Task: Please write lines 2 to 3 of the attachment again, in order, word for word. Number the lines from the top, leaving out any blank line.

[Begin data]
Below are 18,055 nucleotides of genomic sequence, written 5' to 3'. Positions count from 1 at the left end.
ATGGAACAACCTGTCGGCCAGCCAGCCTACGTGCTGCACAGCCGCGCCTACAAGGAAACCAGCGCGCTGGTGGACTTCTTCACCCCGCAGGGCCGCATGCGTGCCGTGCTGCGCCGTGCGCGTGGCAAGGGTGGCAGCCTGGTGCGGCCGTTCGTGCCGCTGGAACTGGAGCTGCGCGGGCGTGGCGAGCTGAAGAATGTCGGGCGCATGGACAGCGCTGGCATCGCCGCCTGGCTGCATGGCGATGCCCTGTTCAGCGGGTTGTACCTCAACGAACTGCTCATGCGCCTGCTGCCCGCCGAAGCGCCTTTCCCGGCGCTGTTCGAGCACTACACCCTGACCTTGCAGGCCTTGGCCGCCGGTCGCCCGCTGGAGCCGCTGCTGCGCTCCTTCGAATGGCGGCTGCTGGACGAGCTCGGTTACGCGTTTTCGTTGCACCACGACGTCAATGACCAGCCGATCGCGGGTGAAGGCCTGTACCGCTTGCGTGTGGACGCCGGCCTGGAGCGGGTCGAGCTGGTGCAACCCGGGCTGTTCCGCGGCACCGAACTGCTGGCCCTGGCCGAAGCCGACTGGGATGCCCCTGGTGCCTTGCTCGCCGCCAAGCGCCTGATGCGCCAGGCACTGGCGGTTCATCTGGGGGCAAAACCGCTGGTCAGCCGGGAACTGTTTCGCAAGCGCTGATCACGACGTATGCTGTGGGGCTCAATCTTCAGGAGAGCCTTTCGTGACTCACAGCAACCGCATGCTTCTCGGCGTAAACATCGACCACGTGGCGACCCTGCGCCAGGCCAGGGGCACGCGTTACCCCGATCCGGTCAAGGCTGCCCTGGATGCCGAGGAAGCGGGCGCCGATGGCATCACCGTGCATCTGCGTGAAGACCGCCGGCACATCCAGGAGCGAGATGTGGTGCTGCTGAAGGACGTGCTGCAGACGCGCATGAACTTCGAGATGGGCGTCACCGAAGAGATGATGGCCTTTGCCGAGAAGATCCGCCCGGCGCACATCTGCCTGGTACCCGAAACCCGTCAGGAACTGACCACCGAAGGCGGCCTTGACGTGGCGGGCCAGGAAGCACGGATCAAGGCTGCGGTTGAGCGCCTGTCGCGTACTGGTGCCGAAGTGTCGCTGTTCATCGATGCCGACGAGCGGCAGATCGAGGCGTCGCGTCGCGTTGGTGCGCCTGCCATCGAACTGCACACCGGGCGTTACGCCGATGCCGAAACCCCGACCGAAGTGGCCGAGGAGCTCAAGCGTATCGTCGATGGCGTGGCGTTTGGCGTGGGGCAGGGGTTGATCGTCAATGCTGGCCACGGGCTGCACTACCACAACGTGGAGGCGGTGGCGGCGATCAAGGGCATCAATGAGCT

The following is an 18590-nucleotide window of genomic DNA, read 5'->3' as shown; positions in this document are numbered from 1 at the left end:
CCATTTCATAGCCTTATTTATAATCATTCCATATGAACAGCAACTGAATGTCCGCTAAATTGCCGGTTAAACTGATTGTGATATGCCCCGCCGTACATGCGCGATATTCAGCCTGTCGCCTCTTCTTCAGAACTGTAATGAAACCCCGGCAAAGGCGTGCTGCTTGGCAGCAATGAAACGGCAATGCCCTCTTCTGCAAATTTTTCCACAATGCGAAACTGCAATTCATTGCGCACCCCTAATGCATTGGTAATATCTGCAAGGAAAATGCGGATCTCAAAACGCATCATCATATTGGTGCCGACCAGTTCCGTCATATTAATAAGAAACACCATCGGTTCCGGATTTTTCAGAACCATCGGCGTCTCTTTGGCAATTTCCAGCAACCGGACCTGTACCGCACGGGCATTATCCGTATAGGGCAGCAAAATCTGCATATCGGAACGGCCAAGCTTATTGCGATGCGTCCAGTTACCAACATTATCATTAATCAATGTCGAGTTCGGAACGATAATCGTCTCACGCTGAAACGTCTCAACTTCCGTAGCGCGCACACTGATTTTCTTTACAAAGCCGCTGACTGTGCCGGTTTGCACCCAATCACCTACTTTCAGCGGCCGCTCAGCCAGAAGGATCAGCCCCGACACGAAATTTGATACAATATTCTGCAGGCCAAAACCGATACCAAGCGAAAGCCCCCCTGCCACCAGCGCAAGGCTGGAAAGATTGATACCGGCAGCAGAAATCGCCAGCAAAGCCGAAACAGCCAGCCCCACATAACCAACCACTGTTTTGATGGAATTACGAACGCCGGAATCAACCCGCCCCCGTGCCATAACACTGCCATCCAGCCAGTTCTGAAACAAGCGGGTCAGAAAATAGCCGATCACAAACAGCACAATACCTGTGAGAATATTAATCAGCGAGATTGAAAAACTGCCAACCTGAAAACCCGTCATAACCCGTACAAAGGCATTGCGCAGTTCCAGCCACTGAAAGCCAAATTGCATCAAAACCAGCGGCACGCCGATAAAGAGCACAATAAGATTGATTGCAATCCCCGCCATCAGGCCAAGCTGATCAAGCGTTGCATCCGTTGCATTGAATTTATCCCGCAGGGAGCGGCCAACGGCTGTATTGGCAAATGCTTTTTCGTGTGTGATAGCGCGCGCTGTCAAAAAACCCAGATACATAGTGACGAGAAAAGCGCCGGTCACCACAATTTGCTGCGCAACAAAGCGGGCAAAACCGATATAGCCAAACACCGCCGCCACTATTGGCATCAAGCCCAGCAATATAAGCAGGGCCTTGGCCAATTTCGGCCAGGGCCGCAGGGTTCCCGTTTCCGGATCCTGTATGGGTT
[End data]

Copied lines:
ATGGAACAACCTGTCGGCCAGCCAGCCTACGTGCTGCACAGCCGCGCCTACAAGGAAACCAGCGCGCTGGTGGACTTCTTCACCCCGCAGGGCCGCATGCGTGCCGTGCTGCGCCGTGCGCGTGGCAAGGGTGGCAGCCTGGTGCGGCCGTTCGTGCCGCTGGAACTGGAGCTGCGCGGGCGTGGCGAGCTGAAGAATGTCGGGCGCATGGACAGCGCTGGCATCGCCGCCTGGCTGCATGGCGATGCCCTGTTCAGCGGGTTGTACCTCAACGAACTGCTCATGCGCCTGCTGCCCGCCGAAGCGCCTTTCCCGGCGCTGTTCGAGCACTACACCCTGACCTTGCAGGCCTTGGCCGCCGGTCGCCCGCTGGAGCCGCTGCTGCGCTCCTTCGAATGGCGGCTGCTGGACGAGCTCGGTTACGCGTTTTCGTTGCACCACGACGTCAATGACCAGCCGATCGCGGGTGAAGGCCTGTACCGCTTGCGTGTGGACGCCGGCCTGGAGCGGGTCGAGCTGGTGCAACCCGGGCTGTTCCGCGGCACCGAACTGCTGGCCCTGGCCGAAGCCGACTGGGATGCCCCTGGTGCCTTGCTCGCCGCCAAGCGCCTGATGCGCCAGGCACTGGCGGTTCATCTGGGGGCAAAACCGCTGGTCAGCCGGGAACTGTTTCGCAAGCGCTGATCACGACGTATGCTGTGGGGCTCAATCTTCAGGAGAGCCTTTCGTGACTCACAGCAACCGCATGCTTCTCGGCGTAAACATCGACCACGTGGCGACCCTGCGCCAGGCCAGGGGCACGCGTTACCCCGATCCGGTCAAGGCTGCCCTGGATGCCGAGGAAGCGGGCGCCGATGGCATCACCGTGCATCTGCGTGAAGACCGCCGGCACATCCAGGAGCGAGATGTGGTGCTGCTGAAGGACGTGCTGCAGACGCGCATGAACTTCGAGATGGGCGTCACCGAAGAGATGATGGCCTTTGCCGAGAAGATCCGCCCGGCGCACATCTGCCTGGTACCCGAAACCCGTCAGGAACTGACCACCGAAGGCGGCCTTGACGTGGCGGGCCAGGAAGCACGGATCAAGGCTGCGGTTGAGCGCCTGTCGCGTACTGGTGCCGAAGTGTCGCTGTTCATCGATGCCGACGAGCGGCAGATCGAGGCGTCGCGTCGCGTTGGTGCGCCTGCCATCGAACTGCACACCGGGCGTTACGCCGATGCCGAAACCCCGACCGAAGTGGCCGAGGAGCTCAAGCGTATCGTCGATGGCGTGGCGTTTGGCGTGGGGCAGGGGTTGATCGTCAATGCTGGCCACGGGCTGCACTACCACAACGTGGAGGCGGTGGCGGCGATCAAGGGCATCAATGAGCT

The following is an 18590-nucleotide window of genomic DNA, read 5'->3' as shown; positions in this document are numbered from 1 at the left end: